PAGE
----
Heat and Sun protection
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Heat and Sun protection
Protect yourself against the sun
While most of us enjoy a warm and sunny day, too much exposure to the sun can have severe risks for our skin and health. People working outdoors, such as construction workers, face an even higher risk as they are more exposed to the damaging ultraviolet rays (UV) in sunlight than people working inside.
The effect that ultraviolet rays can have on the skin include sunburn, blistering, aging of the skin, and in the long run it can lead to skin cancer. More than 123,808 people are admitted to hospital with skin cancer each year, making it one of the most common forms of cancer in the UK with over 2,300 people dying from the disease every year.
Nevertheless, there are various ways to protect yourself:
- Protecting yourself starts with realising that a tan is not healthy, but evidence that the skin has already been damaged.
- Keep your top on. Wear a long-sleeved T-shirt made from a close-woven fabric that stops the UV rays coming through to your skin.
- Always use suncream, even if the sun does not appear to be strong. Use a Sun Protection Factor of 15 or higher. Don’t forget to apply the cream to the ears, neck and back of your hands.
- Take your breaks in the shade – and be particularly careful in the three or four hours around midday when the sun is hottest.
- Always wear a safety helmet on site, which also provides sun protection for your head.
- While workers of all ethnic backgrounds should be very careful, most at risk are those with a pale skin, with fair or red hair, a lot of freckles or moles and those with a family history of skin cancer.
- Check your skin regularly for unusual spots or moles that change size, shape or colour or that start bleeding; seek prompt medical advice if you do find anything of concern.
Cancer Research UK: Sun Smart Website
TUC: Skin Cancer and Outdoor workers – a guide for Safety reps: www.tuc.org.uk/extras/skincancer.pdf
Protect yourself against heat stress
It is equally important to take precautions against heat stress.
Heat stress arises when the body is not able to control its internal temperature. This occurrs when the body produces heat but insufficient heat is lost, leading to an increased body temperature and a high amount of sweating as the body is attempting to cool down.
Typical symptoms of heat stress include: heat rashes, nausea, fainting, muscle cramps, extreme fatigue and headaches. A heat stroke is the most severe effect and can result in death if not treated early.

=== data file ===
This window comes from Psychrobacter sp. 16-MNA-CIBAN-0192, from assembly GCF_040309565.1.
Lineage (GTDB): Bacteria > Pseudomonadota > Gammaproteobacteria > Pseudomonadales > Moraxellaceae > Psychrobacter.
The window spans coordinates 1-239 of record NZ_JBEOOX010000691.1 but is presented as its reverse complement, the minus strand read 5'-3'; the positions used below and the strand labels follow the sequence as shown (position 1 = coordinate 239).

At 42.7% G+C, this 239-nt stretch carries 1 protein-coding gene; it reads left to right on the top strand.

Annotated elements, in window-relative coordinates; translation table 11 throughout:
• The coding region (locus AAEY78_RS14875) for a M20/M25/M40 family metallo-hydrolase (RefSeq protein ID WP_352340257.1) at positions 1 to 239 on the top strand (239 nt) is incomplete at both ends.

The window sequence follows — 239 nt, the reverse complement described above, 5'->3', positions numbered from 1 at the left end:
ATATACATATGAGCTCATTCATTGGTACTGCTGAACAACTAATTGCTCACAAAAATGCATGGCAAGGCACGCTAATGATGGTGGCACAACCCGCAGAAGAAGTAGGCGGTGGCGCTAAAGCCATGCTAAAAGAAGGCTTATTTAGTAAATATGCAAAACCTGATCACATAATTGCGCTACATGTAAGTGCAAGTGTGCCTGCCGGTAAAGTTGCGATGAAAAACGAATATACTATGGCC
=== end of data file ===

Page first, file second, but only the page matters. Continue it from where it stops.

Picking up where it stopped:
Factors that facilitate the occurrence of heat stress include hot air temperature, humidity and high work rate, which are common features on construction sites in the summer.
However, the risk of heat stress can be reduced by not getting dehydrated (which is the case when the body is not getting enough liquid).
- The golden rule to avoid dehydration and heat stress is to drink enough liquid. This is because by sweating the body loses vital water that needs to be replaced.
- Remember that thirst is a sign that the body is already dehydrated.
- Ensure that you drink frequently in small amounts before, during (this however is not always possible, e.g. during asbestos removal) and after work.
- As a guideline, the Food Standard Agency recommends to drink 1 to 2 litres of water every day. When being physically active or in hot weather, the fluid intake needs to be increased drinking up to one litre of water per hour.
- As well as water, you can drink diluted fruit juice, diluted fruit squash and semi-skimmed milk.
- Be aware that water should be provided by the employer. It must be free from contamination (either from the public water supply or bottled water dispensers) and easily accessible. There should be adequate supplies, and taps and containers should be clearly and correctly labeled as drinking water.
- Even though you might have less appetite when it is warm, do not forget to eat at regular intervals as well. Not eating properly can intensify health-related problems. Also try to eat cold food such as salads and fruit, which contain water.
- Don’t leave food in the sun. When it is hot, bugs can multiply even quicker than normally, which increases the risk of food poisoning.
HSE Website: www.hse.gov.uk/temperature/heatstress/
Guide: Blacklisting and public procurement
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